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dc.contributor.supervisor Hosgood, Chris Bannerman, Sheila J. University of Lethbridge. Faculty of Arts and Science 2007-05-13T20:30:01Z 2007-05-13T20:30:01Z 2005
dc.description vi, 138 leaves ; 29 cm. en
dc.description.abstract This thesis uses the Victorian ideology of chivalric manlines to explain the class-oriented army hierarchy developed by volunteer soldiers from northern England during the Anglo-Boer War of 1899-1902. Newspaper reports, advertising, and popular fiction reveal a public mythology of imperial manliness and neo-chivalric ideals that was transferred onto civilian volunteers, creating an ideal warrior that satisfied a thirst for honour. This mythology created a world view in which northern communities, once supporters of the burgeoning peace movement, became committed supporters of parochial units of volunteer soldiers that fought in the newly expanded army. Soldiers' letters and diaries reveal that ingrained ideals of manliness and chivalry led to class-differentiated hierarchies within the army that mirrored those in civilian life. Contrary to the conclusions of some current historians, the Regular soldier remained in his traditional place at the bottom of the army structure, so that "the more things change, the more they remain the same." en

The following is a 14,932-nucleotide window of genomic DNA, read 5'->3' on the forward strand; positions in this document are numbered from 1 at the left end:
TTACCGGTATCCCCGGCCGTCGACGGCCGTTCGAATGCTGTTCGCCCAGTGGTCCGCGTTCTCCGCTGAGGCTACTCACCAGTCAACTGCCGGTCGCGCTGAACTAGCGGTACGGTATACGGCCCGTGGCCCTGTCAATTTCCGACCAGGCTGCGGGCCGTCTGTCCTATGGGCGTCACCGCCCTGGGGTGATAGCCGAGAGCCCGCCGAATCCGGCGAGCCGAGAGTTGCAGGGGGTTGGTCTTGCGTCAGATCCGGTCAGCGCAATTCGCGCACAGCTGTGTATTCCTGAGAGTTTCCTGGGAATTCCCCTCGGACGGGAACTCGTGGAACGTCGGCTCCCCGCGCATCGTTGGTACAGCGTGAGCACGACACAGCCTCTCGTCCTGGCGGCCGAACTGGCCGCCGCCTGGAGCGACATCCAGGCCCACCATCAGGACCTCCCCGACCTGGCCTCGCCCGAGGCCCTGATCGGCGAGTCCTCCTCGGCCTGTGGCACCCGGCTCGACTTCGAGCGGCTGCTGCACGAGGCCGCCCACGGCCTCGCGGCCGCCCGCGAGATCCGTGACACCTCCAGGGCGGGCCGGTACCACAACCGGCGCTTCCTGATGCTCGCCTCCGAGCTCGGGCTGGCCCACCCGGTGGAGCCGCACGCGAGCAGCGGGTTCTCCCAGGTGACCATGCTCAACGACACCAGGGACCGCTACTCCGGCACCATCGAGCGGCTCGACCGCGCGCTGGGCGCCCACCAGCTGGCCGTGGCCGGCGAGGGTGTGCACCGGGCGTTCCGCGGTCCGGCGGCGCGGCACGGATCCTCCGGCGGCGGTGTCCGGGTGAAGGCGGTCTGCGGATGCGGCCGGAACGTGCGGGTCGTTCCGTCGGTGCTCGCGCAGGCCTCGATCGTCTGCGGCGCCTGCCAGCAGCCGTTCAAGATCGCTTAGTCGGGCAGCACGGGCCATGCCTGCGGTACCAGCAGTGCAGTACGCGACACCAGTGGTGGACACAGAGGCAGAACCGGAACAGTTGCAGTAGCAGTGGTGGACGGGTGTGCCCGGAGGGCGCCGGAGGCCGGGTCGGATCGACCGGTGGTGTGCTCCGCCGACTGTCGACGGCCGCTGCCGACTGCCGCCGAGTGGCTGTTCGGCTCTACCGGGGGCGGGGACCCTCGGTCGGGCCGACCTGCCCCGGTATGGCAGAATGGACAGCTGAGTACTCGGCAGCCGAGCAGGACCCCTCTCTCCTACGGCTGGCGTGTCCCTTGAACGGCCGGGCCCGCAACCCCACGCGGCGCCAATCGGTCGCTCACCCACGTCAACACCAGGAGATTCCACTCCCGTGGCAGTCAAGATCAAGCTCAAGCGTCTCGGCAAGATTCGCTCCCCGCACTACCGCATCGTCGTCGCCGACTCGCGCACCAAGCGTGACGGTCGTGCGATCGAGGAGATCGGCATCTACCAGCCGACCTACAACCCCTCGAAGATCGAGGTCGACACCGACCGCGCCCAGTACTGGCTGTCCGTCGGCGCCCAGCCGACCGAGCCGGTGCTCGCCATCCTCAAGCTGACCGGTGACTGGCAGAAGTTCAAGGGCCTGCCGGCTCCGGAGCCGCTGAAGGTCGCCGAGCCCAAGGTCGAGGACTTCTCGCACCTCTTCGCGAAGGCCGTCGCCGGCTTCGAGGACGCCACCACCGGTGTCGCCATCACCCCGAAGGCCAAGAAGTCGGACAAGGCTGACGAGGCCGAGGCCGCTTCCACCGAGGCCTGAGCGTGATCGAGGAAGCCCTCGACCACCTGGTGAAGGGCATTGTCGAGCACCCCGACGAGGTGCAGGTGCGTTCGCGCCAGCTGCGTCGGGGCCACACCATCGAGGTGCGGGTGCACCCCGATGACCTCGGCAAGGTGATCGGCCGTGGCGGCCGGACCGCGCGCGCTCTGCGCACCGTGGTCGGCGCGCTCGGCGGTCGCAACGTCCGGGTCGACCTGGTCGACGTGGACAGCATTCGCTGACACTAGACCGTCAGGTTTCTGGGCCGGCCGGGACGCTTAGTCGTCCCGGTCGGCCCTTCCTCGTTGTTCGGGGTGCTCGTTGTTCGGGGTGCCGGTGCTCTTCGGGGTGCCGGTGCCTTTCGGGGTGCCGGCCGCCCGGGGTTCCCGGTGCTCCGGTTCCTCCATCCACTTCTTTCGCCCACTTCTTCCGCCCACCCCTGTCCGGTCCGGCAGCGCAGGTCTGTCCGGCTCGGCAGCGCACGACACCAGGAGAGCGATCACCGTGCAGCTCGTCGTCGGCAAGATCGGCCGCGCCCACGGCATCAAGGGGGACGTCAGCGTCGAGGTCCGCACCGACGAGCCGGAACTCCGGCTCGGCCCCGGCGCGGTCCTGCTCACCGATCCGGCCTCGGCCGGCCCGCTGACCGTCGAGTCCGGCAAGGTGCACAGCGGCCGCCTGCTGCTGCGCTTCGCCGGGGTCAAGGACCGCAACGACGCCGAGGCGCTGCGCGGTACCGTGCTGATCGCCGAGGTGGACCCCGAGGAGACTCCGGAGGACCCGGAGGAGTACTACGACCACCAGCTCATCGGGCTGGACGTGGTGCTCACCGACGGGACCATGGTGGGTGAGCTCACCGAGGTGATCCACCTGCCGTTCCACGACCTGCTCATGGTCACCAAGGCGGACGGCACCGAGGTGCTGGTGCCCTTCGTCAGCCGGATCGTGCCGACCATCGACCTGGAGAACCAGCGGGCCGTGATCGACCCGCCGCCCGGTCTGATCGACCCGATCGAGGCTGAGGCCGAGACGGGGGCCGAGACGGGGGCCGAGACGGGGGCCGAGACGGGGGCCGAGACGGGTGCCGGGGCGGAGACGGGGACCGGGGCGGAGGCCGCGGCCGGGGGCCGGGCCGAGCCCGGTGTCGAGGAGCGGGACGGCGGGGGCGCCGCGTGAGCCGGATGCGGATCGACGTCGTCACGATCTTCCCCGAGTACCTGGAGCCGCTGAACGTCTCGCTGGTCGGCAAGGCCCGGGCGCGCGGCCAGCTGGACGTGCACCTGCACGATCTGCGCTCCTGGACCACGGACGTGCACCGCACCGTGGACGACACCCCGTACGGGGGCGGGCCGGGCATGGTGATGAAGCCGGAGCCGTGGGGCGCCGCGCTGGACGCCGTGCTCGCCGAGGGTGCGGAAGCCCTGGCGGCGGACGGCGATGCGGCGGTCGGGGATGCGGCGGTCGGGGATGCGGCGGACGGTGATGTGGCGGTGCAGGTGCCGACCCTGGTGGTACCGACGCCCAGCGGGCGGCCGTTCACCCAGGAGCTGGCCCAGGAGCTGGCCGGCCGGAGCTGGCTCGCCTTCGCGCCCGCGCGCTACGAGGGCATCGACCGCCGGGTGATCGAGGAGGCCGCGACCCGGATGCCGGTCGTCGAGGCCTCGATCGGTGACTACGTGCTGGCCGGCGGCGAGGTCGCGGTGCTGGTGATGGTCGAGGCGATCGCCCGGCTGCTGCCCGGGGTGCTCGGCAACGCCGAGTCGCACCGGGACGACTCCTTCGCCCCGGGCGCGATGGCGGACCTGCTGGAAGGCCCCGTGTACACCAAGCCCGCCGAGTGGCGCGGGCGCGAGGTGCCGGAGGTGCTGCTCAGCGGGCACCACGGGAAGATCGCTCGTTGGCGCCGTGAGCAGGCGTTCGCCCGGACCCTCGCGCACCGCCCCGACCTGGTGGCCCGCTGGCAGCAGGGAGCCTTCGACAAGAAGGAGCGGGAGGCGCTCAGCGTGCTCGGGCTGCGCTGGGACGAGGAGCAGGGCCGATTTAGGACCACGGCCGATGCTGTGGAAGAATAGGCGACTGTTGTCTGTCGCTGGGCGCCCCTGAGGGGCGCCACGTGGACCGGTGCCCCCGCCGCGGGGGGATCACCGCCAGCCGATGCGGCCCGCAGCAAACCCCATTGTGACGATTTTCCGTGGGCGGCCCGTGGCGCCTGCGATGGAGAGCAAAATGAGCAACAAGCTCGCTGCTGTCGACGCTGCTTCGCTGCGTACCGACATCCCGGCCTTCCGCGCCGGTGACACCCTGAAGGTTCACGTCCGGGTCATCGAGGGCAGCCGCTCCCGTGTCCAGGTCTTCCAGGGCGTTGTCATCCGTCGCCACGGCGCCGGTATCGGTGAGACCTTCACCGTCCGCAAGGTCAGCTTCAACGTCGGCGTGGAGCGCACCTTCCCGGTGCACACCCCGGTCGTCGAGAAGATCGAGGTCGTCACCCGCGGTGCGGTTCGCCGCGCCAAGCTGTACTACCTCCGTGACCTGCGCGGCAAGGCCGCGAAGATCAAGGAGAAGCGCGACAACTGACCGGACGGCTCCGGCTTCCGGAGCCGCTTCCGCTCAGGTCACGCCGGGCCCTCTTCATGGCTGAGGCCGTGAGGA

dc.language.iso en_US en
dc.publisher Lethbridge, Alta. : University of Lethbridge, Faculty of Arts and Science, 2005 en
dc.relation.ispartofseries Thesis (University of Lethbridge. Faculty of Arts and Science) en
dc.subject Dissertations, Academic en
dc.subject Masculinity -- Great Britain -- History -- 19th century en
dc.subject Great Britain -- Social conditions -- 19th century en
dc.subject South African War, 1899-1902 -- Participation, British en
dc.subject South African War, 1899-1902 -- Social aspects en
dc.subject Soldiers -- Great Britain -- Social conditions en
dc.subject Social classes -- Great Britain -- History en
dc.subject Soldiers -- Great Britain -- Attitudes en
dc.title Manliness and the English soldier in the Anglo-Boer War 1899-1902 : the more things change, the more they stay the same en
dc.type Thesis en
dc.publisher.faculty Arts and Science
dc.publisher.department Department of History Masters

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